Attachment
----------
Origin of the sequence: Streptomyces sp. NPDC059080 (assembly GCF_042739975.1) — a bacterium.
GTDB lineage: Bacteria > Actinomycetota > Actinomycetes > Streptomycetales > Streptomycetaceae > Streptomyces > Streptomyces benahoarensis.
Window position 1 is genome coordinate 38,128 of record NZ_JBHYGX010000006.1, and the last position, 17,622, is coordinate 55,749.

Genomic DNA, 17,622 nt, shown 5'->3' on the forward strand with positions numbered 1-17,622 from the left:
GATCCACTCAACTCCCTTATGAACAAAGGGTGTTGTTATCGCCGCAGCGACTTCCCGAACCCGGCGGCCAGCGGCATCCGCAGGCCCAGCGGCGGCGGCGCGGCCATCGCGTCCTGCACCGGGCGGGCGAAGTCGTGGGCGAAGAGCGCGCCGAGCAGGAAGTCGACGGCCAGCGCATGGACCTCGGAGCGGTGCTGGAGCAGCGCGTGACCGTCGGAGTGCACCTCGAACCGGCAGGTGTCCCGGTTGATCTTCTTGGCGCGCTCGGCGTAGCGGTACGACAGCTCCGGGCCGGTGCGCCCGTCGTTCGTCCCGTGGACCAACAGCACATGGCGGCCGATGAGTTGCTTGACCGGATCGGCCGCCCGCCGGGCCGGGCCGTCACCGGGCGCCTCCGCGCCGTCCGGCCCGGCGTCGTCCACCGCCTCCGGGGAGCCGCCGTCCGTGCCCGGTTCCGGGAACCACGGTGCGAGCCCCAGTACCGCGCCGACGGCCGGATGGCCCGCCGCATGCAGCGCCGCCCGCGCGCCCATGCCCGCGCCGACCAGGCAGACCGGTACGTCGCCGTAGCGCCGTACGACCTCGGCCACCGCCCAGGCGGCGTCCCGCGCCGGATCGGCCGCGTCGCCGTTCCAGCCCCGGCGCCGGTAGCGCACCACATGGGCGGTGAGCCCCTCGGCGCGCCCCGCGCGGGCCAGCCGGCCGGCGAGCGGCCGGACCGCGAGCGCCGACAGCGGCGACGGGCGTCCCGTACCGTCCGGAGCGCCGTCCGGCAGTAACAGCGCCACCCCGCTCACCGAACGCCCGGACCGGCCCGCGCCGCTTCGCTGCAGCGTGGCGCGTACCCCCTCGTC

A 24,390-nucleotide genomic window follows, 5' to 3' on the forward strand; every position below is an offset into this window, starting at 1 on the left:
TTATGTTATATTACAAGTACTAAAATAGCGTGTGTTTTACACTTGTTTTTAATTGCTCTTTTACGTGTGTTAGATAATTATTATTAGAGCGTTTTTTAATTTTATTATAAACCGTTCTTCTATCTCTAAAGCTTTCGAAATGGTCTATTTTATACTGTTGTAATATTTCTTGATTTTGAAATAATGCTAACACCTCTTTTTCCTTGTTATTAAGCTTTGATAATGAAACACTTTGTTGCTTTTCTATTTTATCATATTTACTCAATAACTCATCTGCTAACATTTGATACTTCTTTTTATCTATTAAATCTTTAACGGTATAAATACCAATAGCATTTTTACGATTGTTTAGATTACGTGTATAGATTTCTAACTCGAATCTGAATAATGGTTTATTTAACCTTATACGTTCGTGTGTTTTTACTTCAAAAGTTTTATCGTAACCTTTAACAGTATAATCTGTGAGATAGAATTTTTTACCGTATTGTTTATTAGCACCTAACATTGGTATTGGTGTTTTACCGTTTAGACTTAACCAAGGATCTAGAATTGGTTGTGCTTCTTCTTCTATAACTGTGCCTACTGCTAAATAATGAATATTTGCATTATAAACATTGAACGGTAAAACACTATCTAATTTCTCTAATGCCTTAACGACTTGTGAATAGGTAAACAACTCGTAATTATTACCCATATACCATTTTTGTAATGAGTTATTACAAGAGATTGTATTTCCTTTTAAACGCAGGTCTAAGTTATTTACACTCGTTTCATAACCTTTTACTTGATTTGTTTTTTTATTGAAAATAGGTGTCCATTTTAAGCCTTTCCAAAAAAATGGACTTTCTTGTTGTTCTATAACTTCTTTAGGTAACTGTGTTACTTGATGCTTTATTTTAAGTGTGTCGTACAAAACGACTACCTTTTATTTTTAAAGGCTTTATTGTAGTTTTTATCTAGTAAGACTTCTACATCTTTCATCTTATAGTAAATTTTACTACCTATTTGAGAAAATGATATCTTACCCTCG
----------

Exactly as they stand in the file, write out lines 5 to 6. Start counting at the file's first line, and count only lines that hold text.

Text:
GATCCACTCAACTCCCTTATGAACAAAGGGTGTTGTTATCGCCGCAGCGACTTCCCGAACCCGGCGGCCAGCGGCATCCGCAGGCCCAGCGGCGGCGGCGCGGCCATCGCGTCCTGCACCGGGCGGGCGAAGTCGTGGGCGAAGAGCGCGCCGAGCAGGAAGTCGACGGCCAGCGCATGGACCTCGGAGCGGTGCTGGAGCAGCGCGTGACCGTCGGAGTGCACCTCGAACCGGCAGGTGTCCCGGTTGATCTTCTTGGCGCGCTCGGCGTAGCGGTACGACAGCTCCGGGCCGGTGCGCCCGTCGTTCGTCCCGTGGACCAACAGCACATGGCGGCCGATGAGTTGCTTGACCGGATCGGCCGCCCGCCGGGCCGGGCCGTCACCGGGCGCCTCCGCGCCGTCCGGCCCGGCGTCGTCCACCGCCTCCGGGGAGCCGCCGTCCGTGCCCGGTTCCGGGAACCACGGTGCGAGCCCCAGTACCGCGCCGACGGCCGGATGGCCCGCCGCATGCAGCGCCGCCCGCGCGCCCATGCCCGCGCCGACCAGGCAGACCGGTACGTCGCCGTAGCGCCGTACGACCTCGGCCACCGCCCAGGCGGCGTCCCGCGCCGGATCGGCCGCGTCGCCGTTCCAGCCCCGGCGCCGGTAGCGCACCACATGGGCGGTGAGCCCCTCGGCGCGCCCCGCGCGGGCCAGCCGGCCGGCGAGCGGCCGGACCGCGAGCGCCGACAGCGGCGACGGGCGTCCCGTACCGTCCGGAGCGCCGTCCGGCAGTAACAGCGCCACCCCGCTCACCGAACGCCCGGACCGGCCCGCGCCGCTTCGCTGCAGCGTGGCGCGTACCCCCTCGTC

A 24,390-nucleotide genomic window follows, 5' to 3' on the forward strand; every position below is an offset into this window, starting at 1 on the left: